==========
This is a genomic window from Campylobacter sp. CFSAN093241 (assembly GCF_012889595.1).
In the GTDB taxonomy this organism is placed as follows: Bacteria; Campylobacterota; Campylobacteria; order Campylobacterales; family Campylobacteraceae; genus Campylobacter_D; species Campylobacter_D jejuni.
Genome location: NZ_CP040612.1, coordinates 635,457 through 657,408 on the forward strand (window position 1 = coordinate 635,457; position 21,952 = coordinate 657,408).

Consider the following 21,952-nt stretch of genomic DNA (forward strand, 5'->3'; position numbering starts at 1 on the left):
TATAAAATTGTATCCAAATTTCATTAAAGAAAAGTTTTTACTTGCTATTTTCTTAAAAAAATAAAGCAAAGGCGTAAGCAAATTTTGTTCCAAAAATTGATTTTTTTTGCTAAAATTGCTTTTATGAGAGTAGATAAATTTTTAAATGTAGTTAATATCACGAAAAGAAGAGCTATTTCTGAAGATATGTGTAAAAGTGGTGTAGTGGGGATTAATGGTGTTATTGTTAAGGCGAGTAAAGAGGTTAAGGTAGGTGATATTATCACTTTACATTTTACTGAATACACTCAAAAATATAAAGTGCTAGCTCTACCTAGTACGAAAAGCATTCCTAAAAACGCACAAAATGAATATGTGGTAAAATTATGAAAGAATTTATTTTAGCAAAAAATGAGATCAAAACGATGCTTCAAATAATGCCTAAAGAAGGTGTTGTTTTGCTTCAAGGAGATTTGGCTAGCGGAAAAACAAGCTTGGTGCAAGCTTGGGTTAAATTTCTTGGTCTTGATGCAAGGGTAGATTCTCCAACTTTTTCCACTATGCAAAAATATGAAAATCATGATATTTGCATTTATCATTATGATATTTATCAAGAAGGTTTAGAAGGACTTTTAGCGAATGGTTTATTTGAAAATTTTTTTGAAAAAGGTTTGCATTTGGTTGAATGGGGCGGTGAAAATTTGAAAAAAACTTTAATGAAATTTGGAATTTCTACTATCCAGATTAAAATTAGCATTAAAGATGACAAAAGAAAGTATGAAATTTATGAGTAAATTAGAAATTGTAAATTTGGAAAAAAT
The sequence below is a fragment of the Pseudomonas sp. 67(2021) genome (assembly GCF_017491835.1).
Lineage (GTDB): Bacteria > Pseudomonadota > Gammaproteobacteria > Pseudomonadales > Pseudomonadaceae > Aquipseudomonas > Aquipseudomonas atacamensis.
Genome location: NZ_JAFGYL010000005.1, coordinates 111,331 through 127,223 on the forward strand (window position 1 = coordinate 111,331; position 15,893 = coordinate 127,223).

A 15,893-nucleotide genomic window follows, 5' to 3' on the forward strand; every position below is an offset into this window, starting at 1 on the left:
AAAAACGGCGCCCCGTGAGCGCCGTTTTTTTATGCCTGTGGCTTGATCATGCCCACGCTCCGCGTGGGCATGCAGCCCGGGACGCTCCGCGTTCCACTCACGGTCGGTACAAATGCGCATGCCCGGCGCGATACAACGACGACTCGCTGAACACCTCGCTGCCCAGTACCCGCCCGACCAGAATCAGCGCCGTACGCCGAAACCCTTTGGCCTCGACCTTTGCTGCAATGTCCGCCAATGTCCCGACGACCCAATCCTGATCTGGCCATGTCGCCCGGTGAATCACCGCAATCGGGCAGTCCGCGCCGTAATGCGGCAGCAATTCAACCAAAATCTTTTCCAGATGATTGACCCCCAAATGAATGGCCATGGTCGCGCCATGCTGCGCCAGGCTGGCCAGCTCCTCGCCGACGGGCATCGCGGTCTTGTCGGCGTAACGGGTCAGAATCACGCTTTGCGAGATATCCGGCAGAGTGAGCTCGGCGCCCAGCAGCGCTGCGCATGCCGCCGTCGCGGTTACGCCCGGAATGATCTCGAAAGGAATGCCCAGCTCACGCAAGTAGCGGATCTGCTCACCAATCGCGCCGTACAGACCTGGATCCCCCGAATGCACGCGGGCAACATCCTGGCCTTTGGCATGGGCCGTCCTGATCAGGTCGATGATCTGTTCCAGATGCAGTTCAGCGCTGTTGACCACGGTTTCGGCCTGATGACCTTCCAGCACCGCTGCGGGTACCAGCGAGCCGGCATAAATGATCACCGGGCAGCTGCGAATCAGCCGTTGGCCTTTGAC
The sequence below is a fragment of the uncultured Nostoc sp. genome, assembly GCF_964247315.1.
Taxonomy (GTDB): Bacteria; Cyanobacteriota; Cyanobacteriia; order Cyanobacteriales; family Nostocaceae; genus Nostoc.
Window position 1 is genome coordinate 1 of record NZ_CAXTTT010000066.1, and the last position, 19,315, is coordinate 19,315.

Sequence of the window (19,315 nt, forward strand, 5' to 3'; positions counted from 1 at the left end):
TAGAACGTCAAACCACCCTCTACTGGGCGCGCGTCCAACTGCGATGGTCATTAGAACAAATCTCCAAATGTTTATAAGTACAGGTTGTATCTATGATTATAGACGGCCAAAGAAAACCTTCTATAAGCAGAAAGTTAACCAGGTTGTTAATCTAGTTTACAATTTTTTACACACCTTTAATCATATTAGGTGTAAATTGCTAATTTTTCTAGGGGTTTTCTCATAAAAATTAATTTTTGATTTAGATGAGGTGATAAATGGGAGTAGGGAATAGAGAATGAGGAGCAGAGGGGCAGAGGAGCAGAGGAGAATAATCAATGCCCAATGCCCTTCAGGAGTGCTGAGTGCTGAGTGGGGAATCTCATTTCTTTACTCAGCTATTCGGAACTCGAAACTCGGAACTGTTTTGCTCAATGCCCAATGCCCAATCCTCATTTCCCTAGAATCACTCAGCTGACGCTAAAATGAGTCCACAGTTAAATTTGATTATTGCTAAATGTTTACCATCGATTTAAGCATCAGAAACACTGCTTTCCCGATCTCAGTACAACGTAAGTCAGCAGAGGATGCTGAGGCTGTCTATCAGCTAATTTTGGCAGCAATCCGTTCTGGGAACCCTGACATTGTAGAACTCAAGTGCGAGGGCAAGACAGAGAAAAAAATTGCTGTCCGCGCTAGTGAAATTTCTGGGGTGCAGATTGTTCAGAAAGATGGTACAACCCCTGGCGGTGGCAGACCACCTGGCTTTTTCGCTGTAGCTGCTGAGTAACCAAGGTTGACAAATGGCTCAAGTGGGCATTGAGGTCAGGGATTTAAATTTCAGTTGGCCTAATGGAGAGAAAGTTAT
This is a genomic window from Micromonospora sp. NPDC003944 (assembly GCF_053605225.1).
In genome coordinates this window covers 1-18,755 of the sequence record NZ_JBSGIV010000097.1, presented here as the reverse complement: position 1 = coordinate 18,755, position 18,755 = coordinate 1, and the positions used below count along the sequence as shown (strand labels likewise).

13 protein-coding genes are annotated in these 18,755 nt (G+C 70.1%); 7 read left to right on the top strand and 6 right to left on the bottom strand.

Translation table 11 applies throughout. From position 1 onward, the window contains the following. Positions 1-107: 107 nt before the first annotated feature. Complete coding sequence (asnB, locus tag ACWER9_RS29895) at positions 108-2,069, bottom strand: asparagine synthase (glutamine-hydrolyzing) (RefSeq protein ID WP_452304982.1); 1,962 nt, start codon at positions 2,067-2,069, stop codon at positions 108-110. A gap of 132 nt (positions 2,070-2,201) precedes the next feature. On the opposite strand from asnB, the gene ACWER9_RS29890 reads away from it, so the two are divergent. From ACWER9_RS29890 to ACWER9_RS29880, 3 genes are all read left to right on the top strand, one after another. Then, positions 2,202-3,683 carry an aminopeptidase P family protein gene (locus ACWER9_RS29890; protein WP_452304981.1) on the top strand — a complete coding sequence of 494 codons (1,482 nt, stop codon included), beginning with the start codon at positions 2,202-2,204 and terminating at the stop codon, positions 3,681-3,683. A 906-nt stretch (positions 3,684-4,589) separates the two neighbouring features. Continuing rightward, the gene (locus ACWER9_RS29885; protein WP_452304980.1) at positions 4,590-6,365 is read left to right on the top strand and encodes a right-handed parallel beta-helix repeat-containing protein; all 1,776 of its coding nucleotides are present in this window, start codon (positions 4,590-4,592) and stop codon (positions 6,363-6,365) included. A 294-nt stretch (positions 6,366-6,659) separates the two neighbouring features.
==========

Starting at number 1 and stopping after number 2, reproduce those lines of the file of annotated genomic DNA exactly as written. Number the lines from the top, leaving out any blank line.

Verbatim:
This is a genomic window from Campylobacter sp. CFSAN093241 (assembly GCF_012889595.1).
In the GTDB taxonomy this organism is placed as follows: Bacteria; Campylobacterota; Campylobacteria; order Campylobacterales; family Campylobacteraceae; genus Campylobacter_D; species Campylobacter_D jejuni.